A farewell,
But not of fear.

Oh Macavity, so thin now,
Too weak to stand,
But still resplendent in your soft striped fur.
A gaunt giant of a cat,
My cat, my own.

I named you, I loved you,
Did you know that?
And now I grieve for you,
My lovely, lovely cat.
I love you now,
I don't want you to die.

Still we hold each other's eyes.
What are you thinking?
Do you remember when you were a kitten,
Arriving in a box,
A tiny bundle in a corner.
And we lifted you out,
And you filled a shirt pocket.
You were so small.
And later you looked for me
As I lay sorrowing on my bed,
Pondering my broken marriage.
You comforted me,
And we made a pact,
And I let you be the warm hat on my head.

And now you lie here dying.
Still the bond is strong,
We cannot break it.
If my voice, my tears,
And the touch of my hand
Mean anything
Then you will know that I love you,
And that my life is changed.

[Macavity talking now]

Oh, don't worry about me,
I've got nine lives, you know.
I'm glad you took care of me,
And fed me,
And let me roam.
Thank you for a long life,
And for giving me a home.
I hope you enjoyed the mice and birds I caught:
I gave you the best,
And you can't blame me if I ate the rest.
I hunted to my heart's content
In the long tall grass;
And when the sun was hot
I was glad you were no gardener,
You left bushes and brambles,
And I had many a favourite spot.
I know you cared when you took me to the vet.
I hated it, but I went for you, because you cared.
And I know you are caring now.

I saw sixteen summers
And never a moment of fear or pain.
I will be lucky in my next life
To have it all over again.

And now I must dream.

Lucy Melford
2009 0127

I don't care that it's a bad poem. It says what I want about a wonderful cat.

Sunday, 2 August 2009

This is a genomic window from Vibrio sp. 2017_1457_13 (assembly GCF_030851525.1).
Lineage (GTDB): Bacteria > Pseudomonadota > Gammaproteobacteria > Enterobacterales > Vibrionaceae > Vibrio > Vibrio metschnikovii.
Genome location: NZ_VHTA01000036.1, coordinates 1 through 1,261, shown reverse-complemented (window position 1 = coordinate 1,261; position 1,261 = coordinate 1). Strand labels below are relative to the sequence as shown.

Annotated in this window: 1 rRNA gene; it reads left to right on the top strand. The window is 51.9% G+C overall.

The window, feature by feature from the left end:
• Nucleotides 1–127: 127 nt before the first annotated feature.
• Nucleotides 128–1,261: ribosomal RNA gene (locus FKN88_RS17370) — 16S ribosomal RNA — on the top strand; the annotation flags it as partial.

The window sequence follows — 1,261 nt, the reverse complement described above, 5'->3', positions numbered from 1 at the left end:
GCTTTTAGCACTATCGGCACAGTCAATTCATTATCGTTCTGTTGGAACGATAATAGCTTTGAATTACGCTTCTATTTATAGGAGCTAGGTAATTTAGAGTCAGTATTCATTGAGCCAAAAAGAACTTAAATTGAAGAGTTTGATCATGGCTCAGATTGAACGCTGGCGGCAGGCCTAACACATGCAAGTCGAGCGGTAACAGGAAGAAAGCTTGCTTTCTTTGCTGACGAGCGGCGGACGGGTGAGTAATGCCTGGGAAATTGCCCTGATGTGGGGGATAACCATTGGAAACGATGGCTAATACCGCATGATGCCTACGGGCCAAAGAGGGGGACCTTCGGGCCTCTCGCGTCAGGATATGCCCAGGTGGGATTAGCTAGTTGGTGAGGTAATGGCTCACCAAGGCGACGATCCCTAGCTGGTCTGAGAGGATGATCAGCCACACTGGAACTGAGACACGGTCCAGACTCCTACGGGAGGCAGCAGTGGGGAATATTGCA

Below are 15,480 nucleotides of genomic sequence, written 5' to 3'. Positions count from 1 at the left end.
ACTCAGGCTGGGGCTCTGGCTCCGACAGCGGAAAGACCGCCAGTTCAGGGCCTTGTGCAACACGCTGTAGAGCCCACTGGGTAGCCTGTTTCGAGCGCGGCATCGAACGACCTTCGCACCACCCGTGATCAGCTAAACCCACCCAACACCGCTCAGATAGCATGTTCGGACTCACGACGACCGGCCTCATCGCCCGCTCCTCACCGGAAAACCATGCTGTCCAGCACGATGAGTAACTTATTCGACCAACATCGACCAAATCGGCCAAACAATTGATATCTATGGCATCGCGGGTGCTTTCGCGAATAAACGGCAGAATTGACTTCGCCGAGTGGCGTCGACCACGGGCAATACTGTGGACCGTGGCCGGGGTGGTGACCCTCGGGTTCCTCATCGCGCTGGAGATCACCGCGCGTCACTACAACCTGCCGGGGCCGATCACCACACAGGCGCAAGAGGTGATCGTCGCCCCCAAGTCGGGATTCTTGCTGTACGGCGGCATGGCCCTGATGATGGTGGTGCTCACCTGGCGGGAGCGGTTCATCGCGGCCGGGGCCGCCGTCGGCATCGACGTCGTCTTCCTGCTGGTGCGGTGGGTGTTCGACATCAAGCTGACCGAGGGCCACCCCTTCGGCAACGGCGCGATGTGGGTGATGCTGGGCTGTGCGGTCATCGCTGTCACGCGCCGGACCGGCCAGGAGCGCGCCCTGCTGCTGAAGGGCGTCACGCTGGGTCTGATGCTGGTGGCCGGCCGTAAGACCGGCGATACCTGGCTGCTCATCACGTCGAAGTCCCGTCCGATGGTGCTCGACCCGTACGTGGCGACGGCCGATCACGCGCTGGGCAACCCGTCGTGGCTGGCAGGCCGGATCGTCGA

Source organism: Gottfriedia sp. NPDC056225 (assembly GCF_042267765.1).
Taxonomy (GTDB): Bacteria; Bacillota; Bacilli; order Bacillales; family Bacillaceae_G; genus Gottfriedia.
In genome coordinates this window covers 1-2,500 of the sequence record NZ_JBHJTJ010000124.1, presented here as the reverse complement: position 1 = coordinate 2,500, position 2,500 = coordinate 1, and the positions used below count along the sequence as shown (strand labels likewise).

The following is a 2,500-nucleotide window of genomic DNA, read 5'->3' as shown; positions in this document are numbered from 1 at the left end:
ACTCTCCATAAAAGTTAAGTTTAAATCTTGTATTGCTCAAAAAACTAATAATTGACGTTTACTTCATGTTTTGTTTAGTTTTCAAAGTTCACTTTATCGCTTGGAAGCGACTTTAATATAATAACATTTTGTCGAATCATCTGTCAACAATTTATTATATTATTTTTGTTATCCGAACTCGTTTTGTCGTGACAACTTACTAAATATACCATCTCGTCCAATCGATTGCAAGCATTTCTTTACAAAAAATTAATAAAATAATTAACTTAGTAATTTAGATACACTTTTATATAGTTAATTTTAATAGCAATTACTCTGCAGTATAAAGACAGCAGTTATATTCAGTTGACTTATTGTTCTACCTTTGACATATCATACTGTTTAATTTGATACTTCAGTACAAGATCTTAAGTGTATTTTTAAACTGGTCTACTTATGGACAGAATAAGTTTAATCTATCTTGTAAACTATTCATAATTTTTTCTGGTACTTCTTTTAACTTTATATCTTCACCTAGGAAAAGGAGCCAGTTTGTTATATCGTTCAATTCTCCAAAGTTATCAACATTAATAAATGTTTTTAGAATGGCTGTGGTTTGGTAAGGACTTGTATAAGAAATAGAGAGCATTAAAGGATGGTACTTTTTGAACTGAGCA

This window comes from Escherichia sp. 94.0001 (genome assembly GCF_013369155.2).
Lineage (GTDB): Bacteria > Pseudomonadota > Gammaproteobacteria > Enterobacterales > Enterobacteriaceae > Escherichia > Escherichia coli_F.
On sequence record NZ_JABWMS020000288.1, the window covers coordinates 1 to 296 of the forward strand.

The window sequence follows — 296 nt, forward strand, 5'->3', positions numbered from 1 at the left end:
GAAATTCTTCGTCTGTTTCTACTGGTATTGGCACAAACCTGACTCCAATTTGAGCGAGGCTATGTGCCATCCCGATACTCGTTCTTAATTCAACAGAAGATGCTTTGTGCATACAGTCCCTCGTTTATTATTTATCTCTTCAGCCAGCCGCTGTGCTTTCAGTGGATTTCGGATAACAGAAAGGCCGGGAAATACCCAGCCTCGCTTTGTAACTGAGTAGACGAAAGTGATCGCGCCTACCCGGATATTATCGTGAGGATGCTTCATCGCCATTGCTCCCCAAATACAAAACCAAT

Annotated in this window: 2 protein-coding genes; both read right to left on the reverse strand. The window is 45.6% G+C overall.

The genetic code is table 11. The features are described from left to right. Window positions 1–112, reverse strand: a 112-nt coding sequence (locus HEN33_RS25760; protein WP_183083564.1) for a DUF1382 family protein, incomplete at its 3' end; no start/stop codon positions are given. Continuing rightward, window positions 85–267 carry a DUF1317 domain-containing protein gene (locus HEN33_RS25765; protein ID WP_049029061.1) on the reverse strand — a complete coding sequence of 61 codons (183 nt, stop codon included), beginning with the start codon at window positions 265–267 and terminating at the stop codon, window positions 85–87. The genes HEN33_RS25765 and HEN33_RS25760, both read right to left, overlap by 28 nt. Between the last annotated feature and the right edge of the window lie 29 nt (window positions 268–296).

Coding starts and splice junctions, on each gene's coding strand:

Bishops, bars and Bude - part 2



(Continued from part 1 below)

In any case, I'd discovered that it took one and a half hours to get from North Devon to Plymouth in daylight on a dry road. I needed to head back, especially as it was now early evening and had started to rain. A pity, though: it was the landlord's birthday, there was music to listen to and nibbles to eat, and the place was starting to fill up. It took a little willpower to leave.

But the best moment of my holiday was the evening in Bude next day. It was gloriously sunny. I had dinner at The Castle Restaurant. This was at the rear of the castellated (crenellated?) Council HQ, formerly the eccentric home of an inventor. It faced a green, and all the rear part had a wonderful view out to sea, taking in the entrance of the Bude Canal, the river mouth, the sands of Bude Haven, and the slowly setting sun. They gave me a window table. I had a four-course meal with wine. It wasn't cheap (£40, with the tip) but it was yummy and well within my definition of 'fine dining'. The young waitress was chatty, attentive and efficient. When eating alone, the whole experience matters. I savoured it all. And afterwards a walk seawards by the Canal, past the lock gates, up onto the cliff, and out to the little pepperbox tower at Compass Point. What a view. Sun, sand, surf, seagulls. Exhilaration! I have to say, Bude may be a rather remote resort, but it speaks to me. I may go to live there one day.

Bishops, bars and Bude - part 1



It's the last night of my holiday, and I'm sitting in the caravan out in the country with only sheep and birds for company. It's been raining, and although it's stopped for now, the sunset is feeble and watery. Potentially a melancholy situation; but I've eaten something warm and hearty that I cooked up on the gas stove (oh yes, I can cook!), and I feel cheered by Debbie's especially comforting comment on my last posting - not that Chrissie's earlier comment had lacked warmth - and I'm feeling quite upbeat.

Still, I'm mindful of the remarks made by a bishop today about online networking, and the decline in socialising skills it may be causing. I do see how anyone who totally relies on an online 'social life' might suddenly find themselves devastated if all their virtual contacts suddenly disappeared. There must be a lot of people around like that, who give so much time to their electronic life that real social contacts fall away or never develop. I dare say that some such people would be reclusive loners anyway. For the rest, the Internet is a Godsend if for some reason you can't get out, or there's nowhere to go to. So I think that the bish needs to qualify his remarks: for a sizable minority, life would be insupportable without the means to blog or chat or tweet.